Three of his opinions of which he is most proud are State v. McDougal, Green v. General Dynamics Corp., and Branhaven Plaza, LLC v. Inland Wetlands Commission. In McDougal, then Justice McDonald held for the court that, under both the federal and state constitutions, because age groups are not subject to heightened scrutiny, they do not require special protection from peremptory jury challenges. In Green, Justice McDonald interpreted the Workers' Compensation Act to afford increased benefits to the widow of a former employee of General Dynamics who had died from cancer contracted from exposure to asbestos. In Branhaven Plaza, LLC, Chief Justice McDonald, writing for the court, interpreted our environmental protection statutes to preclude a developer from being permitted to destroy wetlands in exchange for unspecified money and services to be provided later to be governing local wetlands commission.
But, as we all know, the job of chief justice extends beyond the able leadership of the Supreme Court, to the administrative leadership of the Judicial Branch of our state government. During his tenure in this role, Chief Justice McDonald has made the reduction of the Superior Court caseload a major priority.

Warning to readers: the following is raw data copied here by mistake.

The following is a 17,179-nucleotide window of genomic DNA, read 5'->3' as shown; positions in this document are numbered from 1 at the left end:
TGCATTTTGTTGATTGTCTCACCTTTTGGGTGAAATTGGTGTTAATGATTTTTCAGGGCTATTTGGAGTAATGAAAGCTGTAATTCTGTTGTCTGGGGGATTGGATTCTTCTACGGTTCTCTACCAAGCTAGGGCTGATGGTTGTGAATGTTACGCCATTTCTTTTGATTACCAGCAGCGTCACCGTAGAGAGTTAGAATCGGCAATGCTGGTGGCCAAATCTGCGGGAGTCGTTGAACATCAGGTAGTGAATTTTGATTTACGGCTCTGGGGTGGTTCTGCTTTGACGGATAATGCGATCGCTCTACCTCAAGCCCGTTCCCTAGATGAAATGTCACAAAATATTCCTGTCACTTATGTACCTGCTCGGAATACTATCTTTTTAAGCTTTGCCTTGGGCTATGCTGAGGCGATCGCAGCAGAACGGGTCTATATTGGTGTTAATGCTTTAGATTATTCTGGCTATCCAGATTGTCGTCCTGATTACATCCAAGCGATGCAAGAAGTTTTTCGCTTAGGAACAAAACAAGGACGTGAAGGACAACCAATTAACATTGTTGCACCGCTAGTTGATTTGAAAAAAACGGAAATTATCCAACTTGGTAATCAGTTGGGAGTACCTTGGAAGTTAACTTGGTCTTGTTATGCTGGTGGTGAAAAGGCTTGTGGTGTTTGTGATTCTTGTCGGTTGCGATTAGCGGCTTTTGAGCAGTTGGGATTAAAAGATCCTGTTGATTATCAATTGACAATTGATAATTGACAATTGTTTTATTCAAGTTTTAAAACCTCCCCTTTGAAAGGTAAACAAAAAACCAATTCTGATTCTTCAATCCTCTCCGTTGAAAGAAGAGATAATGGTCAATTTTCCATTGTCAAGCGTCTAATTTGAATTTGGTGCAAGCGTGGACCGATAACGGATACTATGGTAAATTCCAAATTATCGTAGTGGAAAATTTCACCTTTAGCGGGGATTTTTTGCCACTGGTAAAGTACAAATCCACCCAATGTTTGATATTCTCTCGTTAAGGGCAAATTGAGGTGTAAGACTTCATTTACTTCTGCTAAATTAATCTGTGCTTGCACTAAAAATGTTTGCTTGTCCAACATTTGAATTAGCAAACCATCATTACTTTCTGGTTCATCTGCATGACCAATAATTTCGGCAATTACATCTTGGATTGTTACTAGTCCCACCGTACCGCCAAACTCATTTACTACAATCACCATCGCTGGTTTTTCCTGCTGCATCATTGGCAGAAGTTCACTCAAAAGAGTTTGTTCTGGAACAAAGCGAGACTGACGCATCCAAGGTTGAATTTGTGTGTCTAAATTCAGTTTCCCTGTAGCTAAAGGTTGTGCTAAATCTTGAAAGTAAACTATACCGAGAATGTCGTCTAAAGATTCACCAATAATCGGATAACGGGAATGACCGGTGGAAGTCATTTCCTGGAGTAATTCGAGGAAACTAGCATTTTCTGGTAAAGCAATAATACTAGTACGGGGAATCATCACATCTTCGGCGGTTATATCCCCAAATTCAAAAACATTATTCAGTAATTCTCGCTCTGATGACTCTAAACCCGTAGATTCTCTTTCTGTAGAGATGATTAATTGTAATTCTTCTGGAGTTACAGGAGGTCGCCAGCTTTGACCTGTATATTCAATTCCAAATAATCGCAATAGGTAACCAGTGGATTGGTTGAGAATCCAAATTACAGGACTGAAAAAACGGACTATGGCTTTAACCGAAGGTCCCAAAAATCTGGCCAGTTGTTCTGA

Concerned by a backlog of murder cases in certain of our judicial districts, he undertook a successful reduction initiative by ordering the allocation of additional judges and resources to the most burdened of our criminal courts, those of Hartford, New Haven, and Bridgeport. He also has attacked the backlog of civil jury cases, and, as a first step, established a commission to engage in a thorough examination of the multifaceted process of civil caseflow, and to formulate commonsense approaches to the reduction of the civil case backlog.
In addition, as a result of legislation passed by the General Assembly and the vote of the citizens of Connecticut to eliminate the office of high sheriff, the Judicial Branch has assumed the responsibilities of court security and cellblock operations. Under the leadership of the chief justice, the immense task of incorporating the special deputy sheriffs into the Judicial Branch as judicial marshals has begun, and is progressing on course.
The chief justice also implemented the proposal, initiated by his predecessor, Chief Justice Callahan, to formulate a commission to study the attorney grievance process. Early in his stewardship of the branch, Chief Justice McDonald appointed members of the commission to undertake a comprehensive review of the grievance process and to recommend ways in which it could be improved. And we will soon be receiving the recommendations of that commission.